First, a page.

STM2457 directly binds within the SAM-binding pocket of METTL3, thereby abolishing the catalytic function of METTL3. Treatment of STM2457 in a panel of acute myeloid leukemia (AML) cells revealed significant cytotoxicity. In addition, STM2457 induced substantial apoptosis in AML cells. Examination of the underlying mechanisms revealed that STM2457 reduces the m6A-dependent translation of oncogenic mRNAs such as SP1, BRD4, and MYC in AML cells (Yankova et al. 2021). Further studies have revealed that STM2457 inhibits cholangiocarcinoma, medulloblastoma and restores chemosensitivity in small lung cell carcinoma (Xu et al. 2022; Zhang et al. 2022; Sun et al. 2023). Here, we investigated the anticancer effects of STM2457 on a panel of breast cancer cells that represent three distinct clinical subtypes. Our findings demonstrate that treatment with STM2457 significantly reduced cell viability, inhibited colony formation, and induced apoptosis. These findings support the potential use of STM2457 as a therapeutic agent for breast cancer.

Cell culture

The MCF7, SKBR3, and MDA-MB231 breast cancer cell lines were purchased from the American Type Culture Collection (ATCC). MCF7 cells were maintained in Dulbecco’s modified Eagle’s medium (DMEM) supplemented with 10% FBS. SKBR3 cells were maintained in Roswell Park Memorial Institute (RPMI)-1640 medium supplemented with 10% FBS. MDA-MB-231cells were maintained in (Minimum essential medium) MEM supplemented with 10% FBS. The cultures were maintained at 37℃ in a humidified atmosphere with 5% CO2.

Antibodies and reagents

Total caspase 3 (9665, western blot (WB) 1:1,000) and cleaved caspase-3 (9661, WB 1:1,000) were received from Cell Signaling Technology Inc. (Danvers, MA, USA). PARP (sc-7150, WB 1:5,000) was from Santa Cruz Biotechnology (Dallas, TX, USA). Anti-β-actin (A1978, WB 1:10,000) was purchased from Sigma-Aldrich (MO, USA). Anti-mouse IgG-HRP and anti-rabbit IgG-HRP were purchased from Invitrogen (Carlsbad, CA, USA). STM2457 (HY-134836) was purchased from MedChemExpress (NJ, USA). Eagle’s minimal essential medium, L-glutamine, gentamicin, and fetal bovine serum (FBS) were purchased from Invitrogen.

Cell viability assay

To determine the effects of STM2457 on cell viability, MTT assays were performed using the EZ-Cytox cell viability assay kit (Daeli Lab Service, Seoul, Republic of Korea). Briefly, MCF-7, MDA-MB-231, and SKBR3 breast cancer cells were seeded at a density of 5,000 cells per well in 96-well plates and cultured in a humidified atmosphere containing 5% CO2 at 37℃. After 24 hours of culture, the cells were treated with various concentrations of STM2457 for 24, 48, 72, or 96 hours. Subsequently, 10 µL of tetrazolium salt was added to each well, and the cells were incubated for another 4 hours. The resulting formazan crystals, generated by viable cells, were solubilized using DMSO, and the absorbance was measured at 450 nm using a microplate reader (Molecular Devices, San Jose, CA, USA). The absorbance values determined the percentage of viable cells in each treatment group.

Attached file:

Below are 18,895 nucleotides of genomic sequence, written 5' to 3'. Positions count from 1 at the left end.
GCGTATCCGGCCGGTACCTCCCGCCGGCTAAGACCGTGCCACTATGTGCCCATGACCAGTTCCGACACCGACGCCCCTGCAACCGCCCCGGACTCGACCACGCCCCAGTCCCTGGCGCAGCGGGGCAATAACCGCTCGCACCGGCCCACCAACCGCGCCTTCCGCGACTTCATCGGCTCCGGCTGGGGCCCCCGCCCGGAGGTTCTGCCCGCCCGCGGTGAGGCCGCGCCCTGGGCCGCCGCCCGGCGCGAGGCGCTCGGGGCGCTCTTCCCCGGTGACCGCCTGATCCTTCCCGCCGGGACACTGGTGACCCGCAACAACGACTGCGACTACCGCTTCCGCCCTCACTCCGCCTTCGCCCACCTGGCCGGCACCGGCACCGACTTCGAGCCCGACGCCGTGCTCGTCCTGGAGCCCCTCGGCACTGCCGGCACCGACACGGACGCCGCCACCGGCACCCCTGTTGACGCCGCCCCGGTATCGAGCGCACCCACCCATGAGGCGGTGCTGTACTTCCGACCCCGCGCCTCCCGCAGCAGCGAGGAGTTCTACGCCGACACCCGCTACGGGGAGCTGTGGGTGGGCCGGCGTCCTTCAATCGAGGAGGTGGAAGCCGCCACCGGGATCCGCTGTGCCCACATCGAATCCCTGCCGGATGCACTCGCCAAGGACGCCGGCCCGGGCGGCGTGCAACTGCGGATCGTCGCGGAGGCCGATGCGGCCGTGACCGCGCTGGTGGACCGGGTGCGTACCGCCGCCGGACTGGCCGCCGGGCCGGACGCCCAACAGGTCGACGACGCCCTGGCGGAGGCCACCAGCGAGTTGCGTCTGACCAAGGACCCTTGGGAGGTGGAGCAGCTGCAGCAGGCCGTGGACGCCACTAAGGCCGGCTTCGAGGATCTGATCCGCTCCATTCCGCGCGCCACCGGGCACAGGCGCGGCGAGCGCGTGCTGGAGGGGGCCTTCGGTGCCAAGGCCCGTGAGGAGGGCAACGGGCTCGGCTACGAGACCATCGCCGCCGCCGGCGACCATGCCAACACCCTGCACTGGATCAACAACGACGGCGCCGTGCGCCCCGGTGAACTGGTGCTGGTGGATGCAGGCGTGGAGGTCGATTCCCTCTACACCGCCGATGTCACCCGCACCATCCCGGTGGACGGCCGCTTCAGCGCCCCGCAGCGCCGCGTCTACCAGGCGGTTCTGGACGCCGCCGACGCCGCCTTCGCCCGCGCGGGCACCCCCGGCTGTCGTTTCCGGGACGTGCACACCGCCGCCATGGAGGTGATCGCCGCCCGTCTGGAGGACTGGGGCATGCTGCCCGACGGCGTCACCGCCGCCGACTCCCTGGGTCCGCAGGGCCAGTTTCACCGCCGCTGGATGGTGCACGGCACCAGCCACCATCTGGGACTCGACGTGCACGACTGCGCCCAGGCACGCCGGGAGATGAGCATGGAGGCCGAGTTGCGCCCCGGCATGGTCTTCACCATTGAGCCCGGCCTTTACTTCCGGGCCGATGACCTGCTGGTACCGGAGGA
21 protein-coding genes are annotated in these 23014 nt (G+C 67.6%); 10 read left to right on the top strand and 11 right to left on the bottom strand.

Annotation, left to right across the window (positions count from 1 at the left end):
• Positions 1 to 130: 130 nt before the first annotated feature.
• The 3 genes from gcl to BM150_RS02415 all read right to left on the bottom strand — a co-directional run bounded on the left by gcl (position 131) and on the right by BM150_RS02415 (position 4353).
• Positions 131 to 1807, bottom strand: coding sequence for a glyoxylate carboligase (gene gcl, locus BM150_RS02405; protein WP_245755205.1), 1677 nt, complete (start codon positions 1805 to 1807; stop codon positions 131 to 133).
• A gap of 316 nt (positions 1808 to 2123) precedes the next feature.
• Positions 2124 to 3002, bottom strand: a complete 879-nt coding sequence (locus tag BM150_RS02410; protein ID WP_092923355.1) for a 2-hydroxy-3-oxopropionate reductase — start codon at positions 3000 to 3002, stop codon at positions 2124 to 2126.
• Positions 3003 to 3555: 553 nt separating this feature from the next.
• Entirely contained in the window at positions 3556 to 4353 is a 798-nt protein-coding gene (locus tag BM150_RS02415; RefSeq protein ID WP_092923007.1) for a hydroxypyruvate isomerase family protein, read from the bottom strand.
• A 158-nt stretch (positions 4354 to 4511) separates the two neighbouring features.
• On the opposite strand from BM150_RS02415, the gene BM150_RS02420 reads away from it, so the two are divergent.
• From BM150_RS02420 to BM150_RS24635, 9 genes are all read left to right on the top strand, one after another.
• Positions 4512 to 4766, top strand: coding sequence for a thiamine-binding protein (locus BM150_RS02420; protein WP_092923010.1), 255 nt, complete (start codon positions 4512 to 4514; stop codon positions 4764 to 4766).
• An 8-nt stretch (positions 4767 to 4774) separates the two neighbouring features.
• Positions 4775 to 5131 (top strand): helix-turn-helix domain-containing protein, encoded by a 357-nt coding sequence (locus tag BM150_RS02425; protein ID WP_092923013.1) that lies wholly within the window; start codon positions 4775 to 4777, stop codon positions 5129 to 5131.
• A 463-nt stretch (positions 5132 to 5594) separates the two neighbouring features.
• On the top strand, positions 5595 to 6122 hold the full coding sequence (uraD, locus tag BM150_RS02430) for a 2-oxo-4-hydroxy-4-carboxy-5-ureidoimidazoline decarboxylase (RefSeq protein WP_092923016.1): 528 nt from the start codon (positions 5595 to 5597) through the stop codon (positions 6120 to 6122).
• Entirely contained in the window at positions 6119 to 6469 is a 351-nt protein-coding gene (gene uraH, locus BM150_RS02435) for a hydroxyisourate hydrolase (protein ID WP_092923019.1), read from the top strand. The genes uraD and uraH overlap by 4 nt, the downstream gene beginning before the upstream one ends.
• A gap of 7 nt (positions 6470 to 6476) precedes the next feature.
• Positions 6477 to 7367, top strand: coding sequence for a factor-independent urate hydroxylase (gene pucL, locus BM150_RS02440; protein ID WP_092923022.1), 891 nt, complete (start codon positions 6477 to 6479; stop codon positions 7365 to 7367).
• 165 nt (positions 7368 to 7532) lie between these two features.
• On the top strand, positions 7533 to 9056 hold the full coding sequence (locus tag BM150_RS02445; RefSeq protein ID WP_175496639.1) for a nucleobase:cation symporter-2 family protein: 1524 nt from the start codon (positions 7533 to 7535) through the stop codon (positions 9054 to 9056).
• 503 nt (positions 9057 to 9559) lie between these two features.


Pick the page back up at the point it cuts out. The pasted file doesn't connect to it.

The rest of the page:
Protein immunoblotting

For protein analysis, breast cancer cells treated with relevant doses of STM2457 were grown in monolayers and then harvested and washed with phosphate-buffered saline. Subsequently, the cells were lysed using RIPA buffer that contained 150 mM NaCl, 50 mM Tris-HCl (pH 7.4), 0.25% sodium deoxycholate, 1 mM ethylenediaminetetraacetic acid, 1% NP40, 1 mM NaF, 0.2 mM phenylmethylsulphonyl fluoride, 0.1 mM sodium orthovanadate, and protease/phosphatase inhibitor cocktail. First, the protein concentration of each sample was determined using a protein assay kit. Next, protein samples ranging from 10 to 30 µg were subjected to sodium dodecyl sulfate-polyacrylamide gel electrophoresis, then transferred onto polyvinylidene fluoride membranes. The membranes were then probed with the appropriate primary antibodies against target proteins. Finally, the immunoblots were visualized using a SuperSignal West Femto chemiluminescence substrate (ThermoScientific) and imaged using an Amersham imager 680 (GE Healthcare, Chicago, IL, USA).

Cell cycle analysis

Cells were seeded and treated with the indicated chemical for 48 hours. First, the cells were washed, fixed with 70% ethanol, and then added 200 µL of MuseTM cell cycle reagent (EMD Millipore Corp. Billerica, MA, USA). Then, cells were incubated at 25℃ for 30 min in the dark. The cell cycle was analyzed using a Muse cell analyzer.

Annexin V- Propidium Iodide (PI)

The cell apoptosis was analyzed using a MuseTM Annexin V and Dead Cell kit (Merck Millipore, Billerica, MA, USA). Briefly, cells were seeded and treated with the indicated chemical for 48 hours, and then 100 µL of MuseTM Annexin V and dead cell reagent was added in a 100 µL cell suspension containing 1% BSA. Then the cells were incubated at 25℃ for 30 mins in the dark, followed by analysis with a Muse cell analyzer (EMD Millipore Corporation).

Anchorage-independent cell transformation (soft agar assay)

To investigate the effects of the indicated drugs on cell colony formation, 8,000 cells were treated with STM2457 dose-dependently and cultured in 1 mL of 0.3% Eagle’s basal medium supplemented with 10% FBS. The cultures were maintained at 37℃ in a humidified atmosphere containing 5% CO2 for 14 days. The resulting cell colonies were then assessed by microscopy using an Axiovert 200 M microscope and Axio Vision software (Carl Zeiss, Thornwood, NY, USA). A total of six images were captured for each experimental group. ImageJ software (NIH, Bethesda, MD, USA) was used to be determined the number of colonies.

STM2457 induces cytotoxicity in breast cancer cells